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Review: Onverse

My avatar, on the Learning Course

Onverse is comprised of a 2D web site, connected to a 3D virtual environment. Together, they form an intriguing new social networking platform with games included – games intuitive enough for non-gamers to learn, but complex enough for gamers to be interested in. You log in using the same account credentials regardless of whether you log in on the web site or the virtual environment. Cross-functionality between the two is increasing even as Onverse gets closer to its official launch date, which is slated for April 15th 2010.

From the moment you start signing up for an Onverse account, you are given some personal artistic choices regarding your avatar’s look, and as you progress into the environment, more and more choices open up to you, including decoration of your own free apartment. Some of the clothing, furniture, and tools are free. Some things you can buy using points, one of the Onverse currencies collected in-world. Some items are available only by purchasing Cash Coins (the other Onverse currency). Apart from clothing, you can also choose animations and emotes to use that further individualise your self-expression and your experience of Onverse.

The Avatar Cannon There are currently three modes of travel in Onverse: you can teleport between worlds, of which there are three at this time (The Hub, Volcano Island, Ancient Moon); you can travel long distances with the Avatar Cannon (though it’s best if you don’t try to aim for any specific landing point the first few times); and of course, you can always walk.

The Hub, Volcano Island, and Ancient Moon each feature outdoor areas and shops. The Hub also boasts apartment buildings, a casino, a nightclub, and an amphitheatre. Volcano Island and Ancient Moon each have themed housing communities – instead of having your apartment in an instance run just for you, apartments are grouped together in lots of 40+ to an instance. You can meet new friends or encourage your existing friends to become your neighbours.

I was initially unimpressed by Onverse. That was until I started doing a little digging, and discovered how little time it had been in development for, how few people were working on it, and the tiny budget that Onverse has currently. This is the team listing: Steve Pierce – “The Designer”; Wes Macdonald – “The Engineer”; Eric Hoefer – “The Artist”; Ben Steele – “The Animator”; Scott Mitting – “The Web Engineer”. The social networking component alone was built in under a month; the virtual environment in a comparative period of time for its size. Many parts of the coding for the game world, including the back-end server, have been written from scratch. The team also needed to learn to create avatar and clothing meshes. Other things that impressed me:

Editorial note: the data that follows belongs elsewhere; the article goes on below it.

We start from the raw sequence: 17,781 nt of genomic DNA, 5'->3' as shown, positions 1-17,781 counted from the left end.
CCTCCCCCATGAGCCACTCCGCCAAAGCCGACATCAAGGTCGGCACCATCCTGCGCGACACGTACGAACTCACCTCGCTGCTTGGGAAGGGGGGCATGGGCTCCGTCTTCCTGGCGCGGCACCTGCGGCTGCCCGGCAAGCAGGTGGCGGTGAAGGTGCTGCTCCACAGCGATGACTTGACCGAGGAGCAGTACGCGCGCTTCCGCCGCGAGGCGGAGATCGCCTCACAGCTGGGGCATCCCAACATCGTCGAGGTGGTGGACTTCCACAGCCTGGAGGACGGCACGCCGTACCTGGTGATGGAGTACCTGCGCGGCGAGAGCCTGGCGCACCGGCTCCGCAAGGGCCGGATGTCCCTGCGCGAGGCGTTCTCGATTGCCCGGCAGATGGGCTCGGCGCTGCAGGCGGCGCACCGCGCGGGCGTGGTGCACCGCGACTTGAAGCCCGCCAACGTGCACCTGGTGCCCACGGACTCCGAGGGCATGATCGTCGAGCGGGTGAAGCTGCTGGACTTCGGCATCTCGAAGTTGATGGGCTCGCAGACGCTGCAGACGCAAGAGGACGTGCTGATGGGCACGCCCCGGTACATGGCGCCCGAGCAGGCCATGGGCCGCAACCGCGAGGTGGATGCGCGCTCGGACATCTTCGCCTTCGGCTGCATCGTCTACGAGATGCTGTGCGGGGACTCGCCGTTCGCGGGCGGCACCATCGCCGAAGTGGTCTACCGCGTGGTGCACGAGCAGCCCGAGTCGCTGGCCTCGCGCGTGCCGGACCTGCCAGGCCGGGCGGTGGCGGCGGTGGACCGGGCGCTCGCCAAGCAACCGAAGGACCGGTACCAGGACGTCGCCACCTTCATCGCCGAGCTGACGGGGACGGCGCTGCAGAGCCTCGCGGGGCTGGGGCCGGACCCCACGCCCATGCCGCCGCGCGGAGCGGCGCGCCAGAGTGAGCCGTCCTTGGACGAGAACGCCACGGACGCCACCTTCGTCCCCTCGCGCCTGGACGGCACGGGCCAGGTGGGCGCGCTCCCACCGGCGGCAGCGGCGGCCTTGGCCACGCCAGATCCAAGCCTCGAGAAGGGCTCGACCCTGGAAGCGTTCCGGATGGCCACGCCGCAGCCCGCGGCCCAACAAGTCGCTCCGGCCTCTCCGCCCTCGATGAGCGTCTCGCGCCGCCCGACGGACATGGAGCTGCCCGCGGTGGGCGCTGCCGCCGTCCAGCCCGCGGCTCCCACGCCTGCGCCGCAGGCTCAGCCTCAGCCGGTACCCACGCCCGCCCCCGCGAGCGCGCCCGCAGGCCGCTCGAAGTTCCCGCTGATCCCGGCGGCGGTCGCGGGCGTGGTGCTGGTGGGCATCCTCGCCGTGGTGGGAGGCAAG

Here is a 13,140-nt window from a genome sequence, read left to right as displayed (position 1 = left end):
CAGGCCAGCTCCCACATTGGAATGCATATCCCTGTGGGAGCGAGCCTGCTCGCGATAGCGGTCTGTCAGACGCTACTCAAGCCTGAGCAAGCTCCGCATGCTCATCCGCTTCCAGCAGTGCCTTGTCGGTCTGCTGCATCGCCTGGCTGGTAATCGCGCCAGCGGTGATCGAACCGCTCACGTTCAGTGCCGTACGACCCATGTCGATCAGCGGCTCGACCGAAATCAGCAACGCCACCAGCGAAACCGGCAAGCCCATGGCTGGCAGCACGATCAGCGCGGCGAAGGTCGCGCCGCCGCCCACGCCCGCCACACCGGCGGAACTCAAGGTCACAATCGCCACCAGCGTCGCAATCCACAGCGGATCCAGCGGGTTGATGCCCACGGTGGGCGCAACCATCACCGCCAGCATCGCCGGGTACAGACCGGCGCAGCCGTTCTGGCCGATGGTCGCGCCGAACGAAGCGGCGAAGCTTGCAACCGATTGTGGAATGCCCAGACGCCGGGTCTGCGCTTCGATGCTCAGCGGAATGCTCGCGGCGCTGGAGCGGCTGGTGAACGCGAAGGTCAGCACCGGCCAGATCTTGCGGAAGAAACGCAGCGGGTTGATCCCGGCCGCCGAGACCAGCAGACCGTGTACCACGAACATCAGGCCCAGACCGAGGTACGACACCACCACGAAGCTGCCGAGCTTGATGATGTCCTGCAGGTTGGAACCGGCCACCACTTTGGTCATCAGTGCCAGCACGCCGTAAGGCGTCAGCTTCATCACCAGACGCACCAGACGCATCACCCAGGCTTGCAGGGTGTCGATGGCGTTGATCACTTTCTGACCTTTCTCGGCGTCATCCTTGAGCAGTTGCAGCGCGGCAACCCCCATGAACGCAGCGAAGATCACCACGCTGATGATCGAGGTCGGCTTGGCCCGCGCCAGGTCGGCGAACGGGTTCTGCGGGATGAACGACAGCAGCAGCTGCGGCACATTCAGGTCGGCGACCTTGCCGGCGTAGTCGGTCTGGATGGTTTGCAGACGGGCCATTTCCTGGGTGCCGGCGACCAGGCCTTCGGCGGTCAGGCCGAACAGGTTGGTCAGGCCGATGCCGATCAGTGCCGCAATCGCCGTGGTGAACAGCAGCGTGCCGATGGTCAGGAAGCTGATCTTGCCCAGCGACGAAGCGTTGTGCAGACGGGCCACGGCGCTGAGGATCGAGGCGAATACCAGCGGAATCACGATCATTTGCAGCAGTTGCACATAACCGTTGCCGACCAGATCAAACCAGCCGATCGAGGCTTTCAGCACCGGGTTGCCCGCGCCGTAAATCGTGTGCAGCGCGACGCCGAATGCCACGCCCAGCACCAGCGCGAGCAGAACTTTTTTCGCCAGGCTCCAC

1. There’s a client available for the Mac that does not lag behind the Windows client

2. The client for the virtual environment can be run on computers with relatively low specs, and they have been streamlining their software and reducing the RAM footprint so that machines with even lower specifications can still run it.

I was also intrigued by the Onverse method of filling the world with music: signing on bands and artists who allow their music to be played in-world. Indeed, “Onverse is always looking for new bands who would like to showcase their talent inside our world. If you would like to be considered, contact us at music@onverse.com.”

If the use of casual games and social interaction on Facebook is any indication, then Onverse, with its more engaging environment, combined with socially interactive opportunities, should do extremely well. I believe that there will need to be a range of add-on game types if the product is to appeal to gamers and casual gamers alike, but I feel that the trend in Onverse is towards such a range. I look forward to monitoring their progress.

Ancient Moon

Popularity: 1% [?]

Avatars United: desire or forced marriage?

Linden Lab, whether by design or by accident, appears to have pulled their usual stunt: Wallace Linden’s post caused panic and disarray, focussed in a misleading direction, and barely hinted at the truth of the matter. Once again, decisions had been finalised even before the post went live. This sort of behaviour does nothing to inspire confidence in the user population, but I suppose it is at least consistent. These days, many of us know to be very critical of any blog post offering, even from new folk on the team. This consistency means that we can predict with some confidence that changes have been made. What changes? That is a much trickier question.

Putting that aside for the moment, let’s look at the acquisition of Avatars United by Linden Lab.

Acquiring a team of people who have already demonstrated their abilities in a certain field makes a whole heap of sense – especially when you want your existing development team to continue on with what they are doing. It’s also great to bring in new people for a fresh look at old problems.

[…] we’re committed to keeping this ideal of a place where avatars from multiple worlds and games can come together.” ~ M Linden

The Avatars United (AU) idea is all about collating your online identities, and connecting to other people engaged in the same virtual environments (VEs) or games as yourself. I am forced to wonder, how many people have the time to be heavily engaged enough in several VEs to want to be connected this way? Perhaps AU will encourage cross-pollination of VEs, perhaps each person will remain firmly in their own VE’s social circle. Since you cannot easily share the details for each avatar name between VEs, the latter seems most likely.

“The first design principle in this social strategy is respect of your privacy.  We aren’t going to take away any privacy or anonymity for those that want it. We are not going to “out” people.  We are not going to force anyone to reveal any private or personal information. […] But for those who don’t want to opt in to an arrangement like that, nothing at all will change.” ~ M Linden